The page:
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SOURCE: Explore Tibet
Explore Tibet, a Lhasa-based Tibet travel agency, has put together a guide to Tibetan food. “Travelers should have some idea what to expect,” the agency said. “We get asked a lot of questions about food and food culture, and we wanted to share our expertise.”
(PRWEB) May 20, 2012
Visitors to Tibet usually focus on the sights—Potala Palace, Mount Kailash, monasteries and epic Himalayan vistas—but a important part of foreign travel for most people is sampling new and interesting kinds of food. Tibet has its own unique cuisine, rooted in the culture and life on the plateau, and influenced by the large monastic community.
Explore Tibet, a Lhasa-based Tibet travel agency, has put together a guide to Tibetan food. “Travelers should have some idea what to expect,” the agency said. “We get asked a lot of questions about food and food culture during the Tibet tour, and we wanted to share our expertise.”
Traditional Tibetan food is basic; the primary grain is ground, roasted barley called tsampa. The high altitude and climate of much of the plateau means that the Tibetan diet has to be relatively simple. Most people rely daily on tsampa and yak products, like dried yak meat and milk and butter from female yaks (called dri).
Fruit and vegetables are scarce, and often have to be delivered long distances, which can make them too costly or hard-to-find for rural families. Some communities build greenhouses or plant gardens to cultivate their own vegetables.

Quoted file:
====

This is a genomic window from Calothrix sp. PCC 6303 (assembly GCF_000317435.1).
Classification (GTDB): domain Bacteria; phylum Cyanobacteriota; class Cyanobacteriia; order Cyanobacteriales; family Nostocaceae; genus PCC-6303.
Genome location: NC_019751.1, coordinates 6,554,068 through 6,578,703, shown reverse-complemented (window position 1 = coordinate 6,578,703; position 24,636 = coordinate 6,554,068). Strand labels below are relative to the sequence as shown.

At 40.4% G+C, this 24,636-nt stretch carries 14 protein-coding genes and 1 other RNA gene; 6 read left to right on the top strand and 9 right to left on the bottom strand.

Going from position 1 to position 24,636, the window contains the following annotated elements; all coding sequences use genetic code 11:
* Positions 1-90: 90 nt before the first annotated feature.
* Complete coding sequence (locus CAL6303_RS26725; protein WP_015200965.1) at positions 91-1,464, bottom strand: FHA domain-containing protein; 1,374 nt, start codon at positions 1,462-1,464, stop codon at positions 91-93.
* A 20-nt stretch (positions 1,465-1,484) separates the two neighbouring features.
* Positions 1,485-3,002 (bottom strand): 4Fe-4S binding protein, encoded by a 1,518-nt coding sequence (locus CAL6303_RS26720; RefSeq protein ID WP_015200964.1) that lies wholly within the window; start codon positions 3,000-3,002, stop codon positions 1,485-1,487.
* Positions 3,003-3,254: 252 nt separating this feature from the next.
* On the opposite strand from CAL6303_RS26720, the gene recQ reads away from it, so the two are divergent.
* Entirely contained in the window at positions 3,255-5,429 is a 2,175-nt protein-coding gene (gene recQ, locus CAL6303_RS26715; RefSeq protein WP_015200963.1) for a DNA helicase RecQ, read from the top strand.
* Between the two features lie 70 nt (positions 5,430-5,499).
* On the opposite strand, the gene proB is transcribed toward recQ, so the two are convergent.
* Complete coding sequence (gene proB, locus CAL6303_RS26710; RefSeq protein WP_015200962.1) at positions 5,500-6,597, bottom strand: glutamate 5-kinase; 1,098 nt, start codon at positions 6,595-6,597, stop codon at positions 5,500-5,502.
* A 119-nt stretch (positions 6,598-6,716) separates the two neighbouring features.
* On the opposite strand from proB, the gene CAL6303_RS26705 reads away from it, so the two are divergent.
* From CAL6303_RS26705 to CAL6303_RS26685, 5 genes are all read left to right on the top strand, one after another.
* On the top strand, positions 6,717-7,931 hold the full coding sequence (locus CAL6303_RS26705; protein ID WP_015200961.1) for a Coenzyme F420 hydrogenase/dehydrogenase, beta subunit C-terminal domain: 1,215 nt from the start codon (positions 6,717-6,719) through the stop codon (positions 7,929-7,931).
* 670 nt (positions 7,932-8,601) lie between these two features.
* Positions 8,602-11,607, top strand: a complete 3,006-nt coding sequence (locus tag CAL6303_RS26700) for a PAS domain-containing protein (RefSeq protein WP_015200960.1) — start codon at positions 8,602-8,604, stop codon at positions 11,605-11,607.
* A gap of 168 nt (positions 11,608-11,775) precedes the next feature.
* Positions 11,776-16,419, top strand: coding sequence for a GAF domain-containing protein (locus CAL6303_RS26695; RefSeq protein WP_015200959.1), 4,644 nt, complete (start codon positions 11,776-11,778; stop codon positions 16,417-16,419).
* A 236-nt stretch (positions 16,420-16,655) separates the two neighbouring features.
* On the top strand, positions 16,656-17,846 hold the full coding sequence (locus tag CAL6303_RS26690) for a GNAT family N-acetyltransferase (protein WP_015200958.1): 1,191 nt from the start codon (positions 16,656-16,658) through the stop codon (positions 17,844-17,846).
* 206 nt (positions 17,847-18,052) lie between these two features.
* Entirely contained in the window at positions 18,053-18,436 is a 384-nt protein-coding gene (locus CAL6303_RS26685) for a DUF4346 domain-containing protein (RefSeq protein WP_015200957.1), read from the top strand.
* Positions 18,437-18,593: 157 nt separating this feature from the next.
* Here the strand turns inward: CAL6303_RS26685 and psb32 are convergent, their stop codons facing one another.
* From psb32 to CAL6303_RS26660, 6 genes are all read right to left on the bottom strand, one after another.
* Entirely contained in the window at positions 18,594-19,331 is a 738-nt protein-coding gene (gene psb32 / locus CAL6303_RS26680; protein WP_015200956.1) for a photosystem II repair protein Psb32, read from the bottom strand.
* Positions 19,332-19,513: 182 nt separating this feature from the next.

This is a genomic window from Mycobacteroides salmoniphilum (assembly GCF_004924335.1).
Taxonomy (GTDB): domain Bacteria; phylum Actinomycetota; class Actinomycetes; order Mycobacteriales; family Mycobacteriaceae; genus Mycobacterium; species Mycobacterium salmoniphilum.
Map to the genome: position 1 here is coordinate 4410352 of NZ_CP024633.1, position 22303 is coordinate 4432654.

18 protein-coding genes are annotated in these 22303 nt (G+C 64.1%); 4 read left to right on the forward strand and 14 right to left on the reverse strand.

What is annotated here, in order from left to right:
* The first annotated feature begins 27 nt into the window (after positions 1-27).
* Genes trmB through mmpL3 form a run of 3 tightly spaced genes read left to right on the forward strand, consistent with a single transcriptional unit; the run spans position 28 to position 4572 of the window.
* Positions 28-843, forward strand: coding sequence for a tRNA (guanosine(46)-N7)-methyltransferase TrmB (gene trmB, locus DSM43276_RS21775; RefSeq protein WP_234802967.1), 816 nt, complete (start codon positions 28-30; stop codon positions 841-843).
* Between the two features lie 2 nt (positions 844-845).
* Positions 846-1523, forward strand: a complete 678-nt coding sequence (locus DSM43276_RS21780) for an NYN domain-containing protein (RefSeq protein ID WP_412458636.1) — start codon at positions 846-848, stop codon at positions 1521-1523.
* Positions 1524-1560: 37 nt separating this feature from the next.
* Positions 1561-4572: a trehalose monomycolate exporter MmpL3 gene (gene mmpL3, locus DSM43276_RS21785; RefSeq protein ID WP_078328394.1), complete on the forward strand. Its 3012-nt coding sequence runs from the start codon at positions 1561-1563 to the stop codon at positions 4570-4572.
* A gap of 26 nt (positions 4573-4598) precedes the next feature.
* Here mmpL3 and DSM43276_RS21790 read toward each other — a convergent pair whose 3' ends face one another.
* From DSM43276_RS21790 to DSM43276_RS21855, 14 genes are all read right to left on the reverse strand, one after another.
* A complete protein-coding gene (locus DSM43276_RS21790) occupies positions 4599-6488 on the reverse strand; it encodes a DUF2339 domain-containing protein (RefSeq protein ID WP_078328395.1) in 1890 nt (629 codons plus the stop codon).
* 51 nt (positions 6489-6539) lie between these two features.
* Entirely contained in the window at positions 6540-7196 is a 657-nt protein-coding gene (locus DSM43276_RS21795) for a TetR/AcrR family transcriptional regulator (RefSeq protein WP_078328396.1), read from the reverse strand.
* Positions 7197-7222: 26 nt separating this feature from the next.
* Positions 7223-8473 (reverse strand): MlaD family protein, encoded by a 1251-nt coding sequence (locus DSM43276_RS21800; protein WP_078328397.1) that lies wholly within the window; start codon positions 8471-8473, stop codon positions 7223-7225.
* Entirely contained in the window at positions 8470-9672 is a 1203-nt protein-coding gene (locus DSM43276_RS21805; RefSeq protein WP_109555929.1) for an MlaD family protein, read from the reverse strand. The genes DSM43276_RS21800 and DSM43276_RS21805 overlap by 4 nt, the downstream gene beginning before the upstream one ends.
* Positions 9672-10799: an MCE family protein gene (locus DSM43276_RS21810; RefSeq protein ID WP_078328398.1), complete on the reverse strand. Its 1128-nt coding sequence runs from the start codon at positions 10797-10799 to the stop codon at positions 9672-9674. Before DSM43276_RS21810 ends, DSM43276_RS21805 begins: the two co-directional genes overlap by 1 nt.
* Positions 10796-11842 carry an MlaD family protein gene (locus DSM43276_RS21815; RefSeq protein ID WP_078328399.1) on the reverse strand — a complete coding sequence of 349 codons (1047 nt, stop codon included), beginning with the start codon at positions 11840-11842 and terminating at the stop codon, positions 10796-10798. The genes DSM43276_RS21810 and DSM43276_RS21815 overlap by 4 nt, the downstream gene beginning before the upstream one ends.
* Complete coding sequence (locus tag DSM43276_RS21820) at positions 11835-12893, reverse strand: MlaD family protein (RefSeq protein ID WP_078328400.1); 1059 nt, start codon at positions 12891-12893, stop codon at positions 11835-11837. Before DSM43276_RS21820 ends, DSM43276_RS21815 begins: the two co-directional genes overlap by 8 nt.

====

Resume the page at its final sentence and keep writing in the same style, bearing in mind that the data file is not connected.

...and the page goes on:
A simple meal in Tibet might consist of tsampa with yak butter or tea, mixed together in a bowl and formed into doughy lumps, then eaten by hand. Another popular dish in Tibet is thukpa, which are thick, chewy noodles in a broth mixed with yak meat and some vegetables. Like most Tibetan dishes, thukpa is protein and carb-heavy, meant to nourish and fortify the body against the cold and harsh environment.
Most meals in Tibet also include momos, which are steamed dumplings filled with meat or vegetables. Plain steamed buns are also a common breakfast or accompaniment to a meal, and cooks sometimes press in the sides of these buns and call them “yak’s nose.”
At some point (most likely many times) visitors are offered tea, which in Tibet is a mixture of yak butter, milk, salt and tea leaves. “Butter tea,” as it’s often called is a favorite of Tibetans, but it’s an acquired taste for most foreigners. Tibetans are quite hospitable and tend to serve guests cup after cup of butter tea until the guest places their hand over their cup.
Vegetarians are easily accommodated in Tibet, as many member of the monastic community and other devout Buddhists refrain from eating meat.
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